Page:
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verb (used with object)
  1. to burn or char the surface of: She seared the steak to seal in the juices.
  2. to mark with a branding iron.
  3. to burn or scorch injuriously or painfully: He seared his hand on a hot steam pipe.
  4. to make callous or unfeeling; harden: The hardship of her youth has seared her emotionally.
  5. to dry up or wither; parch.
verb (used without object)
  1. to become dry or withered, as vegetation.
  1. a mark or scar made by searing.
  1. sere1.

Origin of sear1

before 900; (adj.) Middle English sere, Old English sēar; cognate with Dutch zoor; (v.) Middle English seren, Old English sēarian, derivative of sēar
Related formsun·seared, adjective

Synonym study

1. See burn1.


or sear

  1. dry; withered.

Origin of sere1

before 900; Middle English seer(e), Old English sēar; see sear1


See more synonyms on Thesaurus.com
arid, parched, desiccated, wizened.
Dictionary.com Unabridged Based on the Random House Unabridged Dictionary, © Random House, Inc. 2018

Examples from the Web for searer

Historical Examples

  • They had been making their way through the Park; the searer, yellower Park of late November.

    Turn About Eleanor

    Ethel M. Kelley

British Dictionary definitions for searer



  1. archaic dried up or withered
verb, noun
  1. a rare spelling of sear 1 (def. 1)

Word Origin

Old English sēar; see sear 1


  1. the series of changes occurring in the ecological succession of a particular community

Word Origin

C20: from series


verb (tr)
  1. to scorch or burn the surface of
  2. to brand with a hot iron
  3. to cause to wither or dry up
  4. rare to make callous or unfeeling
  1. a mark caused by searing
  1. poetic dried up

Word Origin

Old English sēarian to become withered, from sēar withered; related to Old High German sōrēn, Greek hauos dry, Sanskrit sōsa drought


  1. the catch in the lock of a small firearm that holds the hammer or firing pin cocked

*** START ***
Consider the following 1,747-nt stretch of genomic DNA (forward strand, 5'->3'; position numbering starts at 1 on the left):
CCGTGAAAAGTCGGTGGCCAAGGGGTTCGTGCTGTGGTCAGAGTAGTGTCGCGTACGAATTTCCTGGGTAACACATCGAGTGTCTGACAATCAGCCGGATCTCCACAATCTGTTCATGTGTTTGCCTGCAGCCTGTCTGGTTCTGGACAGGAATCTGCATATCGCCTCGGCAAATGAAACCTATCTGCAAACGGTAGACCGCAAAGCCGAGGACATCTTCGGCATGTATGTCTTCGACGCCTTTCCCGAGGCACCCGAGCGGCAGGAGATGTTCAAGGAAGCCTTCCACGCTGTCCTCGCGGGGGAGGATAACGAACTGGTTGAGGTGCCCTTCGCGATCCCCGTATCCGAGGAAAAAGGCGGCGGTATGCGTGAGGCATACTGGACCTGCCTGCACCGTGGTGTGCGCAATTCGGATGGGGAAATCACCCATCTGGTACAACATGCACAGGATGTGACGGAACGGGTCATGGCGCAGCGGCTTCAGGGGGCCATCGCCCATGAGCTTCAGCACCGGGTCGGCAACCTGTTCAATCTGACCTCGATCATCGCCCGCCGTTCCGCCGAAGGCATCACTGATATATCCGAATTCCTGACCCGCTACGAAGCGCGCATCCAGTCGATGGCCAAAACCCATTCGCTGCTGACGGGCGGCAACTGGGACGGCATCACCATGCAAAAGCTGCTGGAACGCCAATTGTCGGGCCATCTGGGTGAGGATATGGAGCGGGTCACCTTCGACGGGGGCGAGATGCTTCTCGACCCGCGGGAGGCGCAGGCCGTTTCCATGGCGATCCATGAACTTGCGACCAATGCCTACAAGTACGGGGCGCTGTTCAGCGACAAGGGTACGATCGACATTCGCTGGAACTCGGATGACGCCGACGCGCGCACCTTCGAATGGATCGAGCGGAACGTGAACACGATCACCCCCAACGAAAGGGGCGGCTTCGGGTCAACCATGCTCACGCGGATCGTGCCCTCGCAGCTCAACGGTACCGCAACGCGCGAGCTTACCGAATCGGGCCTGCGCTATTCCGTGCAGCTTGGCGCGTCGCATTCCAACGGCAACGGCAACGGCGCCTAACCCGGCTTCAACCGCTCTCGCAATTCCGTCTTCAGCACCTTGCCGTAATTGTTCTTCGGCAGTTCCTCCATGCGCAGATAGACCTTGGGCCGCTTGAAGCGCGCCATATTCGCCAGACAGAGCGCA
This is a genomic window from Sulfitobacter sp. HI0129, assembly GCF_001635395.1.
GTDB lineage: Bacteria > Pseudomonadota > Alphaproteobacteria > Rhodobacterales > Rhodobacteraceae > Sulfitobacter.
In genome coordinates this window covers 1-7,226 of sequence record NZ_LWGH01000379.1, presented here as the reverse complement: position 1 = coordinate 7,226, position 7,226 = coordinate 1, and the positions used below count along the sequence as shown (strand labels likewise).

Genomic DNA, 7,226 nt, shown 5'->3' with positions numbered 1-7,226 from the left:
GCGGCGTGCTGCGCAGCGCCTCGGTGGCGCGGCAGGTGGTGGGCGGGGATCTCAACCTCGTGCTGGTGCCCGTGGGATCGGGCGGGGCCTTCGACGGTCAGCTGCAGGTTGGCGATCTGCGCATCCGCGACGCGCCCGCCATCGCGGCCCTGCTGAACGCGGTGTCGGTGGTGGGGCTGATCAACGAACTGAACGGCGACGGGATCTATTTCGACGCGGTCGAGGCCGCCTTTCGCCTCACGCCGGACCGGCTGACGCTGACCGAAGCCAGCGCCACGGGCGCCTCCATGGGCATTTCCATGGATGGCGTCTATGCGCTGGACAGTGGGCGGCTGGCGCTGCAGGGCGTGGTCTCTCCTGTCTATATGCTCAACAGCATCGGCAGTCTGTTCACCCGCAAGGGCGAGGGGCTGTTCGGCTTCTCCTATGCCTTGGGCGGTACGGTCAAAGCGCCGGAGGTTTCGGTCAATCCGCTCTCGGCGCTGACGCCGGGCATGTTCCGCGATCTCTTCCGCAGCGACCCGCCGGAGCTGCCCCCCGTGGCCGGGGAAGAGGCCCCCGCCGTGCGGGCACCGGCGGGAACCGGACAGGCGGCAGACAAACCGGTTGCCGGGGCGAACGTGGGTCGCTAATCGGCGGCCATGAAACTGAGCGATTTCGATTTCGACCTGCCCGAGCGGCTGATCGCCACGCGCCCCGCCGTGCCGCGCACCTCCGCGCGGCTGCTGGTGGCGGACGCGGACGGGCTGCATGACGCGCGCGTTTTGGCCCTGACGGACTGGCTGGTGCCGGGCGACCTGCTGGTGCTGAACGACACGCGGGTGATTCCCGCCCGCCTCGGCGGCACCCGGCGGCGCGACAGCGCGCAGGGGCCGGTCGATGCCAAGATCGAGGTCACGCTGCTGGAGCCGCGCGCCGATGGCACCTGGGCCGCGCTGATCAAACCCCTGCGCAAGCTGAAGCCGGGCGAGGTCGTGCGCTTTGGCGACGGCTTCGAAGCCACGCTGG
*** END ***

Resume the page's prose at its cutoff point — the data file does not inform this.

Word Origin

C16: probably from Old French serre a clasp, from serrer to hold firmly, from Late Latin sērāre to bolt, from Latin sera a bar
Collins English Dictionary - Complete & Unabridged 2012 Digital Edition © William Collins Sons & Co. Ltd. 1979, 1986 © HarperCollins Publishers 1998, 2000, 2003, 2005, 2006, 2007, 2009, 2012

Word Origin and History for searer



Old English searian (intransitive) "dry up, to wither," from Proto-Germanic *saurajan (cf. Middle Dutch soor "dry," Old High German soren "become dry"), from root of sear "dried up, withered" (see sere). Meaning "cause to wither" is from early 15c. Meaning "to brand, to burn by hot iron" is recorded from c.1400, originally especially of cauterizing wounds; figurative use is from 1580s. Related: Seared; searing.



Old English sear "dried up, withered, barren," from Proto-Germanic *sauzas (cf. Middle Low German sor, Dutch zoor), from PIE root *saus- "dry" (cf. Sanskrit susyati "dries, withers;" Old Persian uška- "dry" (adj.), "land" (n.); Avestan huška- "dry;" Latin sudus "dry"). A good word now relegated to bad poetry. Related to sear. Sere month was an old name for "August."

Online Etymology Dictionary, © 2010 Douglas Harper

searer in Science


  1. The entire sequence of ecological communities successively occupying an area from the initial stage to the climax community. See more at succession.
The American Heritage® Science Dictionary Copyright © 2011. Published by Houghton Mifflin Harcourt Publishing Company. All rights reserved.